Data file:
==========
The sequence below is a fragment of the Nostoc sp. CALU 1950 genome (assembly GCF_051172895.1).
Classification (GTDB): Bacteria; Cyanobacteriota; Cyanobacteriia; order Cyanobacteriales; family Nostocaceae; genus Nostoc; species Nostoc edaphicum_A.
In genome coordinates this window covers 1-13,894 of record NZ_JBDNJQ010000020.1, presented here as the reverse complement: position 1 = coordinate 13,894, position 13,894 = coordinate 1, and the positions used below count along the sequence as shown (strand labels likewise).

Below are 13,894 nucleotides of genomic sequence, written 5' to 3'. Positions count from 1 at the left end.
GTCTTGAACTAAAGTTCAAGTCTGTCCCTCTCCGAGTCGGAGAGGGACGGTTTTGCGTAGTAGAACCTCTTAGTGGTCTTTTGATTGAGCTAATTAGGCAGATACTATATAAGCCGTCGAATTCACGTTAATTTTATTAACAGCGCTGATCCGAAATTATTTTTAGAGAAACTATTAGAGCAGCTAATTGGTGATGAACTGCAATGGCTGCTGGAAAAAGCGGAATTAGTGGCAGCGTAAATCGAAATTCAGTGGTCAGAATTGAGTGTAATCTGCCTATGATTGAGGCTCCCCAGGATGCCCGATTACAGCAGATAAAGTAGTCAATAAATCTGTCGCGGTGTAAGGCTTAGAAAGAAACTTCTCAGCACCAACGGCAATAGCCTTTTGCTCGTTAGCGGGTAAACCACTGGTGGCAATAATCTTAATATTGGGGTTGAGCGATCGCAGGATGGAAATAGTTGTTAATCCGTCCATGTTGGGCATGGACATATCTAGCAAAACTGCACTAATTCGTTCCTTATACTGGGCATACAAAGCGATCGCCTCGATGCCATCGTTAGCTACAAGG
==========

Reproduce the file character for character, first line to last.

The sequence below is a fragment of the Nostoc sp. CALU 1950 genome (assembly GCF_051172895.1).
Classification (GTDB): Bacteria; Cyanobacteriota; Cyanobacteriia; order Cyanobacteriales; family Nostocaceae; genus Nostoc; species Nostoc edaphicum_A.
In genome coordinates this window covers 1-13,894 of record NZ_JBDNJQ010000020.1, presented here as the reverse complement: position 1 = coordinate 13,894, position 13,894 = coordinate 1, and the positions used below count along the sequence as shown (strand labels likewise).

Below are 13,894 nucleotides of genomic sequence, written 5' to 3'. Positions count from 1 at the left end.
GTCTTGAACTAAAGTTCAAGTCTGTCCCTCTCCGAGTCGGAGAGGGACGGTTTTGCGTAGTAGAACCTCTTAGTGGTCTTTTGATTGAGCTAATTAGGCAGATACTATATAAGCCGTCGAATTCACGTTAATTTTATTAACAGCGCTGATCCGAAATTATTTTTAGAGAAACTATTAGAGCAGCTAATTGGTGATGAACTGCAATGGCTGCTGGAAAAAGCGGAATTAGTGGCAGCGTAAATCGAAATTCAGTGGTCAGAATTGAGTGTAATCTGCCTATGATTGAGGCTCCCCAGGATGCCCGATTACAGCAGATAAAGTAGTCAATAAATCTGTCGCGGTGTAAGGCTTAGAAAGAAACTTCTCAGCACCAACGGCAATAGCCTTTTGCTCGTTAGCGGGTAAACCACTGGTGGCAATAATCTTAATATTGGGGTTGAGCGATCGCAGGATGGAAATAGTTGTTAATCCGTCCATGTTGGGCATGGACATATCTAGCAAAACTGCACTAATTCGTTCCTTATACTGGGCATACAAAGCGATCGCCTCGATGCCATCGTTAGCTACAAGG